When I first heard No Doubt was releasing a new album, my first thought was, “Do people still listen to ska?” A whopping 11 years older, the band members are in completely different places in their lives, as are their original fans.
Most of the lyrics are dumbed down to a painful, tedious point and I found myself wishing they’d added more depth and detail. In Looking Hot, Gwen Stefani says, “Go ahead and look at me. Cause that’s what I want.” And continues to repeat, “Cause that’s what I want,” over and over. We get it Gwen, you want people to look at you. In Undone, she strums on with, “I’m broke. Let me show where it hurts,” diluting relationship troubles as if they were watered down coffee.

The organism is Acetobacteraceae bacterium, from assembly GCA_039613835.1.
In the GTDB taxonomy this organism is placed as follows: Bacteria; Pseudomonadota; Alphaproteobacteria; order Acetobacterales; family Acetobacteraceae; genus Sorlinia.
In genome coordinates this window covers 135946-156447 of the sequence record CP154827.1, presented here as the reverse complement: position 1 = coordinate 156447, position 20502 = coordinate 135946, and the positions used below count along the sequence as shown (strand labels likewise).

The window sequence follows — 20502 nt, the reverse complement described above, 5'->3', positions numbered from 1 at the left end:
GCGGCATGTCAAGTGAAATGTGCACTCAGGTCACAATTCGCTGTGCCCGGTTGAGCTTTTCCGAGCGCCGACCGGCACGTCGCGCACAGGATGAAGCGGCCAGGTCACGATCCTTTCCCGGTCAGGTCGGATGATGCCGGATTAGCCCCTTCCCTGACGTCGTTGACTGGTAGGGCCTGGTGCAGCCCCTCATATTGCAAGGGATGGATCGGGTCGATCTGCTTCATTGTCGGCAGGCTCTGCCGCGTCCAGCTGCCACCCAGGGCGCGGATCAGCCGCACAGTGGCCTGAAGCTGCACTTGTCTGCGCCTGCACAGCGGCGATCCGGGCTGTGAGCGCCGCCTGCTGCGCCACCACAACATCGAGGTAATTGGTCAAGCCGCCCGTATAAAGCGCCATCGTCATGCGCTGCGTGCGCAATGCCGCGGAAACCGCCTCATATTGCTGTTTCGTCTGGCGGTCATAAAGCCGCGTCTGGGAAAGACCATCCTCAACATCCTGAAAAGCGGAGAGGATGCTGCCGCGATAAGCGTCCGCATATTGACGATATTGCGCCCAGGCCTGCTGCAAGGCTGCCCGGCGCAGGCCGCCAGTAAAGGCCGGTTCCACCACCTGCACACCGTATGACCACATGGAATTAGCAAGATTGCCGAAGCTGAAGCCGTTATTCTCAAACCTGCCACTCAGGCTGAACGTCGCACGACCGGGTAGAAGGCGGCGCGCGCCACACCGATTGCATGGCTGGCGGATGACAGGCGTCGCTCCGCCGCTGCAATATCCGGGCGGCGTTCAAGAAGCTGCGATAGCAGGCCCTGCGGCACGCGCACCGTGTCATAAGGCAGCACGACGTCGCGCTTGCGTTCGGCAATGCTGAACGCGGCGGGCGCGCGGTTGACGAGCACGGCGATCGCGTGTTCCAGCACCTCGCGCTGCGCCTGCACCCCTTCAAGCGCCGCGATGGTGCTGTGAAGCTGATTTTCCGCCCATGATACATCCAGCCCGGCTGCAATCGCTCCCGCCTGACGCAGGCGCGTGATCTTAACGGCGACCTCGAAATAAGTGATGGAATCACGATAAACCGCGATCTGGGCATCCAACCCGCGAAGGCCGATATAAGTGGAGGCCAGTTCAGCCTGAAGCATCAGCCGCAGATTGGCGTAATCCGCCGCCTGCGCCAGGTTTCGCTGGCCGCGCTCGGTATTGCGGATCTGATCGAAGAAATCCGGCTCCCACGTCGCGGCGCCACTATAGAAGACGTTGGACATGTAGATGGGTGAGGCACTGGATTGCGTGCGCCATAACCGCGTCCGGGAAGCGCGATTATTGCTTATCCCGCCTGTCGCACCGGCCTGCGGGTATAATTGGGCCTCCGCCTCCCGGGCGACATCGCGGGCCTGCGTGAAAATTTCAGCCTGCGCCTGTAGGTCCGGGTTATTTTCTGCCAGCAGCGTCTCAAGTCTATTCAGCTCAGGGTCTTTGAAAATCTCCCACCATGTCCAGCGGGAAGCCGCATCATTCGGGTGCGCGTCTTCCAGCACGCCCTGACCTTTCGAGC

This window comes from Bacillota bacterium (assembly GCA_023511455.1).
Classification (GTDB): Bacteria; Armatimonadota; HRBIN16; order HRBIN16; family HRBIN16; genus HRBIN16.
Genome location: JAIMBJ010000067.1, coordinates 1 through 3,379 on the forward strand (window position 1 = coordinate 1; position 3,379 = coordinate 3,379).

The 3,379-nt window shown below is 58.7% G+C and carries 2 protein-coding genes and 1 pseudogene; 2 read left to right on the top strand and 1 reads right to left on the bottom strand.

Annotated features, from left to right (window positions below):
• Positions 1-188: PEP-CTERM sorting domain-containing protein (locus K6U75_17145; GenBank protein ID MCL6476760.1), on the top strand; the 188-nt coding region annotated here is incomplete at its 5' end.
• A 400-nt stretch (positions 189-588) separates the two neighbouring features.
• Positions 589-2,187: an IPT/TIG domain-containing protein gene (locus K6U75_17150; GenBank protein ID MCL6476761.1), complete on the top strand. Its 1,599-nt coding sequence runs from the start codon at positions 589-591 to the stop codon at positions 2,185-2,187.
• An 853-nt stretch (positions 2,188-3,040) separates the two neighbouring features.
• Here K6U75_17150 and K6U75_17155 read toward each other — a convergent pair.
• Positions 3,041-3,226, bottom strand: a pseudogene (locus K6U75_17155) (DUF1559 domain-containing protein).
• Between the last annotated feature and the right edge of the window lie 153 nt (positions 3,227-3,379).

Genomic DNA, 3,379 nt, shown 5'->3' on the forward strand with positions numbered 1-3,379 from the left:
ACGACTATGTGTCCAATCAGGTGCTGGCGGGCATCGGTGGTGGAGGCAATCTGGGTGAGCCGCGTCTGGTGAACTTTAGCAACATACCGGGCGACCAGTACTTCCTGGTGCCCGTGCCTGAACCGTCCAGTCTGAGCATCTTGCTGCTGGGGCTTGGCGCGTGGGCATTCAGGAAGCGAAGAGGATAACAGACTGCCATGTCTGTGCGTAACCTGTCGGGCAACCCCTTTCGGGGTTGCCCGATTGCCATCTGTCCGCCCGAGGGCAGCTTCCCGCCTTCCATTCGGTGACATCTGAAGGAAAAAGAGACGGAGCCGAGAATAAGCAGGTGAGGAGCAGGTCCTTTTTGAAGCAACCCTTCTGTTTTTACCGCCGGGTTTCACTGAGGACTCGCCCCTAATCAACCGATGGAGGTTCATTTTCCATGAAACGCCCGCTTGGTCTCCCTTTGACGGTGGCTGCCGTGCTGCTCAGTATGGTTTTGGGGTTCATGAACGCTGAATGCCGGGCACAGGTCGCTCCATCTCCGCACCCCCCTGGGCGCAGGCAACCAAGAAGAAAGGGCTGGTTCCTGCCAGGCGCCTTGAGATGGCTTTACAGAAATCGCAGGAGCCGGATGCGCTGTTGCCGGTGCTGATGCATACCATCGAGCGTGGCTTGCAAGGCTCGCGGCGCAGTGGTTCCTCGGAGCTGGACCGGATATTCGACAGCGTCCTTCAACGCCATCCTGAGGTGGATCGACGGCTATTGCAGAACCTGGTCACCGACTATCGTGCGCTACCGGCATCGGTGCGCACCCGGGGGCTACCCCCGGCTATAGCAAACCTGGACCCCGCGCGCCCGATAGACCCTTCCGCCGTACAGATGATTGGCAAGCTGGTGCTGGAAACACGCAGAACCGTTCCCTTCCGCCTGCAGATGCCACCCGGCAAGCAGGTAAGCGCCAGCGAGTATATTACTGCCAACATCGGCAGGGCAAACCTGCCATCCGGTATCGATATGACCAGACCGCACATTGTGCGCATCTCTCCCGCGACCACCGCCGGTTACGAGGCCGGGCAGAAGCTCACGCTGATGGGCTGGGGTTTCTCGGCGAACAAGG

Infusing dub step and a synthetic pop flavor modernized the album and gave it the flair that seems to save most groups lacking a robust singer and diverse musicians.
Diplo’s influence on the title-track, Push and Shove, makes it the most unique number on the album, seamlessly easing from style to style.
Sparkle brings back the ska/reggae sound that made No Doubt so famous to begin with and it’s easy to lean into the chorus and picture long drives down the California coast.
The acoustic version of One More Summer is surprisingly graceful and sweet. Unlike the full version of the track, the lyrics don’t feel drippy and stilted, but instead position Gwen Stefani as a nostalgic, wiser grown-up woman.
Kudos to No Doubt for giving it another go and re-energizing the group’s sound before it disappeared into a 90s compilation CD. If you loved No Doubt a generation ago, you’ll step right back into where they left off in 2001’s “Rock Steady.